Control swaying

On the note of smoother driving, an equalizer hitch will also help control side-to-side sway of your trailer while driving, one of the biggest contributors to accidents.

weight distribution hitch
An accident that could have been prevented with an equalizer hitch. Photo by Peter Stevens, courtesy of Flickr Creative Commons

However, not all equalizer hitches come with built-in sway control. Those that don’t can have sway control added on. Getting a hitch with built-in sway control is recommended since it’s typically more effective than the add-on variety. Sway control devices are essentially adding friction points to the hitch; an add-on device is a friction arm. 

Watch this video of a camper crashing on the highway as an example of what can happen when your travel trailer starts to sway.

Tow to your highest capacity

For those carrying high payloads, you’ll definitely want to tow to your highest capacity, which can be done by investing in an equalizer hitch. The heavier the load, the more important to equalize the weight and use a weight-distribution hitch.

When picking an equalizer hitch, it will say what its maximum capacity is.  While the hitch won’t increase your towing capacity, it will let you use the maximum capacity. 

equalizer hitch
Use an equalizer hitch to tow to your highest capacity. Photo by DiamondBack Truck Covers, courtesy of Flickr Creative Commons

Slow down vehicle and trailer wear

The reasons for getting an equalizer hitch—driving control, sway, vehicle sag—are the same causes of wear on your tow vehicle and trailer. Getting an equalizer hitch will help keep the wear on both vehicles down.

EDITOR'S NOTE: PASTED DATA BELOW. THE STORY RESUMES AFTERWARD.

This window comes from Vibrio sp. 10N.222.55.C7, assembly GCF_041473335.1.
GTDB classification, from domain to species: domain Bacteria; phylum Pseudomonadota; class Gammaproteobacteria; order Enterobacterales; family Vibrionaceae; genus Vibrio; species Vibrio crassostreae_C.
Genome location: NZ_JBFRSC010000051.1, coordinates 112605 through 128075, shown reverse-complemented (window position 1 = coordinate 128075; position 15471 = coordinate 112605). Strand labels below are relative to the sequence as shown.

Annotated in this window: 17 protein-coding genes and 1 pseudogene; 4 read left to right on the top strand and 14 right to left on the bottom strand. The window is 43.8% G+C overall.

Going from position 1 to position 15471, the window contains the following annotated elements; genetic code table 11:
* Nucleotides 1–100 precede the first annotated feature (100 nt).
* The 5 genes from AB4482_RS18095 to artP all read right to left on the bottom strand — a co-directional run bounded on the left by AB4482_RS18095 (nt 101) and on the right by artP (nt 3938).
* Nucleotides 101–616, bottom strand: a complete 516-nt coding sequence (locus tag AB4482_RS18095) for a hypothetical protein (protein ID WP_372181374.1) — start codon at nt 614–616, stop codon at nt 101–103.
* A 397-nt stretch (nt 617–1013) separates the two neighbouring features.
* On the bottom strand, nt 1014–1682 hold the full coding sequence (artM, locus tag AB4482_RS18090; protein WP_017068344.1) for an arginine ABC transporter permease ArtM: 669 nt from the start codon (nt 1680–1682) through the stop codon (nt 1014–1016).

For instance, if your tow vehicle’s front tires aren’t hitting the ground evenly with the back tires, the back tires are going to wear out their tread much faster.

A trailer that sways left to right or bounces up and down is putting unnecessary strain on parts, meaning they’ll wear out faster. With so much money invested into both your trailer and tow vehicle, why not invest a little more in an equalizer hitch to keep everything moving smoothly?

Picking an equalizer hitch

If you’ve decided you need an equalizer hitch, now you’ll need to pick which kinds. There are two types: trunnion bars and round bars, differentiated by the spring bars of the hitch.

Trunnion bars are square springs bars that secure into the center of the ball mount, while round bars slide into the bottom of the ball mount. Trunnion bars are typically designed to be used with heavier weight applications, they’re easier to install than round bars, and they offer more ground clearance.

Also, check that the hitch you pick is rated with the appropriate weight distribution rating. You’ll want to make sure your hitch is for your class of trailer and it can accommodate the load you’re carrying. 

See also: Improve Your Suspension For Better Towing